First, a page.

USFS wilderness is not necessarily managed the same way that NPS wilderness is managed, since the agencies have different missions and policies. Hunting is normally allowed on USFS and BLM wilderness, but not typically allowed in NPS wilderness because it is within a national park. Federal lands are also routinely managed in compliance with state hunting, fishing and boating regulations. Hunting seasons in USFS and BLM wilderness are normally the same as those established by the state game management agency for the state in which the wilderness is located.
Special hunts that fit the management of particular wildlife refuges are allowed on USFWS wilderness. For example, a USFWS refuge wilderness with the mission of providing habitat for migratory water birds might allow bowhunting for deer, but no duck hunting. Fishing is normally legal in wilderness, typically under state game and fish agency regulations. Foraging for plants is regulated by the managing agency, and it is best to check with the agency before collecting plants, fruit, mushrooms or nuts. Always be sure to read the local regulations for hunting, fishing and foraging.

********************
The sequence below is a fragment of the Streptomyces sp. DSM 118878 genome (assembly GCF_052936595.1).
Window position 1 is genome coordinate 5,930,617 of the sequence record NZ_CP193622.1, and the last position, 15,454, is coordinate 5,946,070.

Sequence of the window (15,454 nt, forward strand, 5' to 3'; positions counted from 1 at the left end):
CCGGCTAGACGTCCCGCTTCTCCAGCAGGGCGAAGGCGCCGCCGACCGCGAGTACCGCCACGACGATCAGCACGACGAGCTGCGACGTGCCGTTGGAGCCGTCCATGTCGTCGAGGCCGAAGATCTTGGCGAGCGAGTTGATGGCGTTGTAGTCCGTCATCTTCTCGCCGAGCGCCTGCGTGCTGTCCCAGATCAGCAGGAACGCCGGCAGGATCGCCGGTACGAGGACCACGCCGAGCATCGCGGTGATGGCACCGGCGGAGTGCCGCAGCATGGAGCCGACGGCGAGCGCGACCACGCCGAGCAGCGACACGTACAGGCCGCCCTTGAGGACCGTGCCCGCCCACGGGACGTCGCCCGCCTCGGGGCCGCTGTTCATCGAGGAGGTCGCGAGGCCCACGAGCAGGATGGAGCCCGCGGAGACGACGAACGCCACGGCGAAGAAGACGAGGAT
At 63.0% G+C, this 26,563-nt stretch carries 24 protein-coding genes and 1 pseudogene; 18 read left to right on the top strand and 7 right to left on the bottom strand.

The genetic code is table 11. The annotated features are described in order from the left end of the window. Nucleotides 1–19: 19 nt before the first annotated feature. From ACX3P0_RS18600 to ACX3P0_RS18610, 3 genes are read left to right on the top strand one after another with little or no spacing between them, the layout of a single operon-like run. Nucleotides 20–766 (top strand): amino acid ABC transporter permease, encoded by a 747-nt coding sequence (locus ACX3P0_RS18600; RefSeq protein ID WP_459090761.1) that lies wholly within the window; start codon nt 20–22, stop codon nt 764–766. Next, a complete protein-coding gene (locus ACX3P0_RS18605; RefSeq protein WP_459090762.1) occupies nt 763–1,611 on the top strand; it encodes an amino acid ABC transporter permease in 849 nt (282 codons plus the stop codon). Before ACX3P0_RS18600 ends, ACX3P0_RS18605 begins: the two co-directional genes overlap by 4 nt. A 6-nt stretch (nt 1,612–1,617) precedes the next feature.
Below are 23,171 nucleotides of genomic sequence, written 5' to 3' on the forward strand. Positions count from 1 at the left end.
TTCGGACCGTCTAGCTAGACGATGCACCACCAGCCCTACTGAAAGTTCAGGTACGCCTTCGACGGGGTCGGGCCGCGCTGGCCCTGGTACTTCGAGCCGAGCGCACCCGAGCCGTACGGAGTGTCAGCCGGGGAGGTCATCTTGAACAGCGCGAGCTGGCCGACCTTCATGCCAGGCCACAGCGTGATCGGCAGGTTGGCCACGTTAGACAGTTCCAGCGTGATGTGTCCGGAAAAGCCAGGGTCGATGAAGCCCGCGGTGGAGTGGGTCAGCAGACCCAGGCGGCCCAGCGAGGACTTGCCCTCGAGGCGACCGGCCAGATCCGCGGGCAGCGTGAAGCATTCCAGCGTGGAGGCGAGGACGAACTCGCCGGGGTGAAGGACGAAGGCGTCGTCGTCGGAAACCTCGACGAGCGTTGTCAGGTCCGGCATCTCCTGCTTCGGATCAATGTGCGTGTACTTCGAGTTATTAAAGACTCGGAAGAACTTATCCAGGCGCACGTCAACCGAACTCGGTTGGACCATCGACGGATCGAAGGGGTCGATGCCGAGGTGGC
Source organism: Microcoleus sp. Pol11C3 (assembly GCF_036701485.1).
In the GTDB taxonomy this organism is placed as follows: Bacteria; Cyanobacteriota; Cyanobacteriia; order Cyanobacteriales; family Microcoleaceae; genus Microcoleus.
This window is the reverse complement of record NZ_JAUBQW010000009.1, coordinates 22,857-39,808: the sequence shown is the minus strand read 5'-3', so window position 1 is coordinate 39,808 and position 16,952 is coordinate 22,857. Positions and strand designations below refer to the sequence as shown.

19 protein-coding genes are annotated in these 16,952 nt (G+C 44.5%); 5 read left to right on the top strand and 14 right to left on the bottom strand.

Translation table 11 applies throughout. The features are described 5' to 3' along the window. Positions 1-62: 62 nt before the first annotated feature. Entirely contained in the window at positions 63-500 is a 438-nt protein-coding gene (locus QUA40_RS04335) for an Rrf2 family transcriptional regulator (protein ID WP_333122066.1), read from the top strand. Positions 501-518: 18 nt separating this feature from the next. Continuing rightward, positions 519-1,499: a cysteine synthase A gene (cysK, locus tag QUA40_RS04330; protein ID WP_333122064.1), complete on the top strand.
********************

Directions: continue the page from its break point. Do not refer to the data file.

Only 5 Percent
There are some disadvantages to designated wilderness. As mentioned, trucks, off-road vehicles, outboards motors and chainsaws are not allowed. No one wants to be told they can no longer drive to their deer stand in the nearby national forest, or use an outboard motor on a lake because it is has become part of a designated wilderness. Consider, however, that only 2.7 percent of the land mass in the lower 48 states is made up of federal wilderness.